Milankovitch Cycles

by Eric R. Pianka

The seasons are produced by the annual elliptical orbit of Earth around its Sun. However, these orbital movements do not repeat themselves exactly, but because of ever changing gravitational forces imposed by the other planets, they follow three complex celestial periodicities measured on timescales of thousands of years, known as the Milankovitch Cycles named after their discover Milutin Milankovitch. One of these cycles involves the inclination of Earth's axis (around which the planet spins) which is presently inclined at about 23.44o degrees with the northern hemisphere leaning towards the Sun at the Summer Solstice (see figure).
The Tropic of Cancer and the Tropic of Capricorn are defined as the latitude at which the Sun is directly overhead at noon at the Summer and Winter Solstices, respectively. But the angle of this inclination changes from about 22o to about 24.5o over a period of 41,000 years -- in other words, the angle of Earth's axis changes over a timescale of thousands of years. This long-term cyclic change in the axis is called "Obliquity."

Another Milankovitch Cycle involves the shape of Earth's orbit which varies from elliptical to more circular and back again ("Eccentricity") over longer complex periodicities of 95, 125 and 400 thousand years. These are shown in the the graph below. Finally, the third most complicated Milankovitch Cycle involves wobbling of the orbital axis and movement of the orbital plane itself -- at times, the Sun is closest to Earth during the Summer Solstice, but it is now closest during the Winter Solstice (perihelion). These periodic movements (known as "Precession") have complex periodicites of about 19-24,000 years. When added together, these three components generate a complex Solar Forcing (next to bottom in the graph below).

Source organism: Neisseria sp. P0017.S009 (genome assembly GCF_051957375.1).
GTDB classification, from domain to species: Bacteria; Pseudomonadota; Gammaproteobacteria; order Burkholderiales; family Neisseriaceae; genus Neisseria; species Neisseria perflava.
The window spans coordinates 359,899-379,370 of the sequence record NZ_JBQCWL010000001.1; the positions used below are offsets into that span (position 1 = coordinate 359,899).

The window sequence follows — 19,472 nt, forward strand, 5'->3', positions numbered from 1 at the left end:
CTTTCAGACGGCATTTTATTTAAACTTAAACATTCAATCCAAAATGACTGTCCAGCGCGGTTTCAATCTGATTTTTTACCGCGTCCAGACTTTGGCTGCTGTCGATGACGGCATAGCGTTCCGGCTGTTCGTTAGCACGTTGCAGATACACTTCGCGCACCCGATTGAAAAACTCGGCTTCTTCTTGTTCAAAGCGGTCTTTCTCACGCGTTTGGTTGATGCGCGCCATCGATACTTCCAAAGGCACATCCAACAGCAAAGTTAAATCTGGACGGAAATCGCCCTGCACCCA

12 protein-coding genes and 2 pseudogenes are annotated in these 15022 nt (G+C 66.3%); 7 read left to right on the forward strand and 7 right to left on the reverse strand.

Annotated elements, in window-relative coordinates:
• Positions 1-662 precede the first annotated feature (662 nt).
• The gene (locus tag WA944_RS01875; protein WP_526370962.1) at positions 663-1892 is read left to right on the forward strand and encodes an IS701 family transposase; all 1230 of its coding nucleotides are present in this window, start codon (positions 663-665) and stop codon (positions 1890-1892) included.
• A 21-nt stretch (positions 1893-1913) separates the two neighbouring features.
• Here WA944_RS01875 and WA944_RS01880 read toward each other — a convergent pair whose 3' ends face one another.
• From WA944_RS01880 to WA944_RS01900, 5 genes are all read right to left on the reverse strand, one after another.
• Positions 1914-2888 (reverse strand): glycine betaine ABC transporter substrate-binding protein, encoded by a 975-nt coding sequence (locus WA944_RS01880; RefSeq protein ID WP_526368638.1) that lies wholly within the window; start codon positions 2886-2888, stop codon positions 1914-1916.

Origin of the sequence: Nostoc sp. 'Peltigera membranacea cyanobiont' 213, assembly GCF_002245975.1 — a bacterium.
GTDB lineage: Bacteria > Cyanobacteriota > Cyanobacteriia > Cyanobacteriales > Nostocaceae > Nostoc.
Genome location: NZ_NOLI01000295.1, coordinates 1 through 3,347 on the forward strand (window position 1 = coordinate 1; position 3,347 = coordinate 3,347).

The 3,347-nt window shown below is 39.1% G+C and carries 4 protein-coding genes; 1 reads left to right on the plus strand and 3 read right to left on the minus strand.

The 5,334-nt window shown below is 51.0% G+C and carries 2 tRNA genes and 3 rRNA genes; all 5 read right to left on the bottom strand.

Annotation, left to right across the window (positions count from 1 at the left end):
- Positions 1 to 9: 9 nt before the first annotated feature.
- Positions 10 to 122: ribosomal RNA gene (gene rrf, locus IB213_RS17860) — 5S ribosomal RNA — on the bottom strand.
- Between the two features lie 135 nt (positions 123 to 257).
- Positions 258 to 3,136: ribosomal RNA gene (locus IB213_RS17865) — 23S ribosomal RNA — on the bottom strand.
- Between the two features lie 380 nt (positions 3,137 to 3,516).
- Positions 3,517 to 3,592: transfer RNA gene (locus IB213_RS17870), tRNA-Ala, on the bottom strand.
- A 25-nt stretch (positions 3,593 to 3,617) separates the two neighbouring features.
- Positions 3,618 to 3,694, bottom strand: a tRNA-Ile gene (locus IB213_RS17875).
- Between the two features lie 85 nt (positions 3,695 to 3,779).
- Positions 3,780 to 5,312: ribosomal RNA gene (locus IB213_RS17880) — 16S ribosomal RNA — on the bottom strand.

Taken together, the Milankovitch cycles generate ice ages, alternately cooling and warming Earth's surface over time intervals of roughly 100,000 years (see next graph). Our cave man ancestors had to have been pretty tough to have endured those many centuries long frigid cold spells.
















This plot is based on air samples of known age dating back almost half a million years taken from Antarctic and Greenland ice cores. Temperature changes are plotted in red, CO2 in fuzzy gray, and methane levels in black. These changes are caused by complex periodic fluctuations in Earth's orbit and the inclination of its axis (Milankovitch cycles).

Four prolonged ice ages are clearly evident. Notice the four spikes in temperature spaced roughly every 100,000+ years. Earth is presently in a warm interglacial phase with CO2 levels well above any that have been experienced during the last 400,000 years.

Notice also that the last thermal spike has been prolonged a lot compared to the three earlier ones. Earth should have gone into a colder glacial state but has stayed warm for roughly the last 10,000 years. This extended warm period (called "the Long Summer") corresponds to the invention of agriculture and the resulting surge in human population and it is almost certainly due to human activities, especially deforestation and burning of fossil fuels. Climate change is not a new thing, but actually began 100 centuries ago.

The very recent, exceedingly steep, spike in methane production is quite alarming. Methane levels are now more than twice as high as they have been over the last million years. The greenhouse gas effect of one molecule of methane is equivalent to 20-25 molecules of carbon dioxide. As the oceans and permafrost warm, long frozen methane is vaporizing and bubbling out into the atmosphere faster and faster! This could well portend the onset of a powerful positive feedback loop for very rapid global warming.


See also Wikipedia webpage on Milankovitch Cycles




Last updated 13 January 2009 by Eric R. Pianka